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Defendant and the entities he controls appeal a judgment entered on jury verdicts finding securities fraud. The SEC alleged that defendant and his companies violated Section 17(a) of the Securities Act, 15 U.S.C. 77q(a); Section 10(b) of the Securities Exchange Act, 15 U.S.C. 78j(b), and Rule 10b-5 thereunder, 17 C.F.R. 240.10b-5; and Section 206(4) of the Investment Advisers Act, 15 U.S.C. 80b-6(4), and Rule 206(4)-8 thereunder, 17 C.F.R. 275.206(4)-8. The SEC also alleged that defendant personally violated Section 20(a) of the Securities Exchange Act, 15 U.S.C. 78t(a), and aided and abetted SCAF’s violations of Section 10(b) and Rule 10b-5 and SIA’s violations of Section 206(4) and Rule 206(4)-8, 15 U.S.C. 78t(e) (aiding-and-abetting liability). The jury found liability on every count except the alleged violations of Section 17(a)(1) and the allegation that defendant personally aided and abetted SCAF's violations of Section 10(b) and Rule 10b-5. Because the verdicts in this case are not actually inconsistent, the court assumed without deciding that defendant preserved his argument and proceeded to the merits. The jury's finding that defendant did not violate Section 17(a)(1), but did violate Rule 10b-5 was not inconsistent because the bar for finding liability was higher under Section 17(a)(1) than under Rule 10b-5(b); the jury could have found liability under Section 17(a)(3), requiring only negligence, without finding the intent or severe recklessness necessary for liability under Section 17(a)(1); there is no inconsistency in the jury finding that defendant personally violated Rule 10b-5, but did not aid and abet SCAF in violating the same rule; the court agreed with the district court that the jury need not agree on a particular false statement or misleading omission for liability under Section 17(a)(2) or Rule 10b-5(b); and the disgorgement award the district court ordered here was a permissible equitable remedy. Accordingly, the court affirmed the judgment. View "SEC v. Quan" on Justia Law

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The SEC filed a civil law enforcement action against Todd Duckson, the Fund, and related individuals and entities. A jury found Duckson liable for violating the antifraud provisions of the federal securities laws and for aiding and abetting the Fund's violations.The court held that the district court did not abuse its discretion by declining to admit the complete versions of the appraisals at issue under Federal Rule of Evidence 104 and 403. Further, Duckson cannot show that he was prejudiced by the district court's rulings. The court also concluded that the district court did not abuse its discretion by rejecting Duckson's proposal to set forth separately in the verdict form each alleged misstatement or omission where Duckson has not shown how the district court's factual findings conflict with the jury's findings; the jury was instructed on the relevant time period at issue; and the district court's verdict form did not deprive Duckson of a meaningful right to appellate review of the remedies determination or the liability finding. Accordingly, the court affirmed the judgment. View "Securities and Exchange Comm. v. Duckson" on Justia Law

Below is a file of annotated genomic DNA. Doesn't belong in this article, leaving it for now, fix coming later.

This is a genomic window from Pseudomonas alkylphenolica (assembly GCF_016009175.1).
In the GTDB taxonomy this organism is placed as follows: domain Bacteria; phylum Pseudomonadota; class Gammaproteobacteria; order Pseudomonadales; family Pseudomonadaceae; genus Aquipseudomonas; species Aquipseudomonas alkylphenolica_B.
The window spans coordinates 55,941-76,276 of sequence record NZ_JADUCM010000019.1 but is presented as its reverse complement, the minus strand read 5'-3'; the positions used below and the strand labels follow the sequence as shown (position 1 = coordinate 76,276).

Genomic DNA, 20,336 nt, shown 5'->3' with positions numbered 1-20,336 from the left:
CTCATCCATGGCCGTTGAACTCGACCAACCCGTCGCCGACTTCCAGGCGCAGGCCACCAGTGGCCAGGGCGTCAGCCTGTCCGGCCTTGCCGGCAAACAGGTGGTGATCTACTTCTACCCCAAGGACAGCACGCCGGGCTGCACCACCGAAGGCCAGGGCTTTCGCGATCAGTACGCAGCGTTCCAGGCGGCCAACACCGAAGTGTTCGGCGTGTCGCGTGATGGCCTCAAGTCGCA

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Rand-Heart filed a putative class action on behalf of purchasers of Dolan Company's securities under Sections 10(b) and 20(a) of the Securities Exchange Act, 15 U.S.C. 78j(b), 78t(a). The district court dismissed the complaint for failure to state a claim. The court concluded that the district court erred in dismissing the section 10(b) and Rule 10b-5 claim and thus erred in dismissing the secondary liability claim under section 20(a). In this case, taking the allegations as true, DiscoverReady's financial instability caused by the decline in Bank of America was, at the least, so obvious that defendant must have been aware of it. Further, defendant's statements about "double-digit" growth and "lumpiness" are not protected by the Act's safe-harbor provision where these statements are not meaningfully cautionary and they are not company-specific warnings. Finally, the district court did not err in finding no loss-causation for the time period at issue. The court affirmed in part, reversed in part, and remanded for further proceedings. View "Rand-Heart of New York, Inc. v. Dolan" on Justia Law